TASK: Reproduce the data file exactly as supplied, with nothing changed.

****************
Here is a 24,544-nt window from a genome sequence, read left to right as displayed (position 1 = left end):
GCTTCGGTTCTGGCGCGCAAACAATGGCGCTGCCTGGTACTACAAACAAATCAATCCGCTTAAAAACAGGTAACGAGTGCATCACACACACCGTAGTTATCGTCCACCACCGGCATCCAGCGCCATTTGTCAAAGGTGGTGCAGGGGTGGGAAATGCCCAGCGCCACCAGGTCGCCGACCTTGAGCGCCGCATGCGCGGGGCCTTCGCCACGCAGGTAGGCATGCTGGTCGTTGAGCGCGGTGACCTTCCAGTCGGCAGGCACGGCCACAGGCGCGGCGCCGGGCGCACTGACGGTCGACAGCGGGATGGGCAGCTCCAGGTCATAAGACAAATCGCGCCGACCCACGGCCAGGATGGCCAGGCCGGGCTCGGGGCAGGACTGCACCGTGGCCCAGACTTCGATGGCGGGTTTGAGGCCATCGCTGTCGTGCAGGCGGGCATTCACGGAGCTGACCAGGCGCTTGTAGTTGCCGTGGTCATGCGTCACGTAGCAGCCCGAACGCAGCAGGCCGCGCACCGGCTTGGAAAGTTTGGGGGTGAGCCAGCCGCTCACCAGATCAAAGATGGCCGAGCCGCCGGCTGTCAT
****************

Here is a 24,544-nt window from a genome sequence, read left to right as displayed (position 1 = left end):
GCTTCGGTTCTGGCGCGCAAACAATGGCGCTGCCTGGTACTACAAACAAATCAATCCGCTTAAAAACAGGTAACGAGTGCATCACACACACCGTAGTTATCGTCCACCACCGGCATCCAGCGCCATTTGTCAAAGGTGGTGCAGGGGTGGGAAATGCCCAGCGCCACCAGGTCGCCGACCTTGAGCGCCGCATGCGCGGGGCCTTCGCCACGCAGGTAGGCATGCTGGTCGTTGAGCGCGGTGACCTTCCAGTCGGCAGGCACGGCCACAGGCGCGGCGCCGGGCGCACTGACGGTCGACAGCGGGATGGGCAGCTCCAGGTCATAAGACAAATCGCGCCGACCCACGGCCAGGATGGCCAGGCCGGGCTCGGGGCAGGACTGCACCGTGGCCCAGACTTCGATGGCGGGTTTGAGGCCATCGCTGTCGTGCAGGCGGGCATTCACGGAGCTGACCAGGCGCTTGTAGTTGCCGTGGTCATGCGTCACGTAGCAGCCCGAACGCAGCAGGCCGCGCACCGGCTTGGAAAGTTTGGGGGTGAGCCAGCCGCTCACCAGATCAAAGATGGCCGAGCCGCCGGCTGTCAT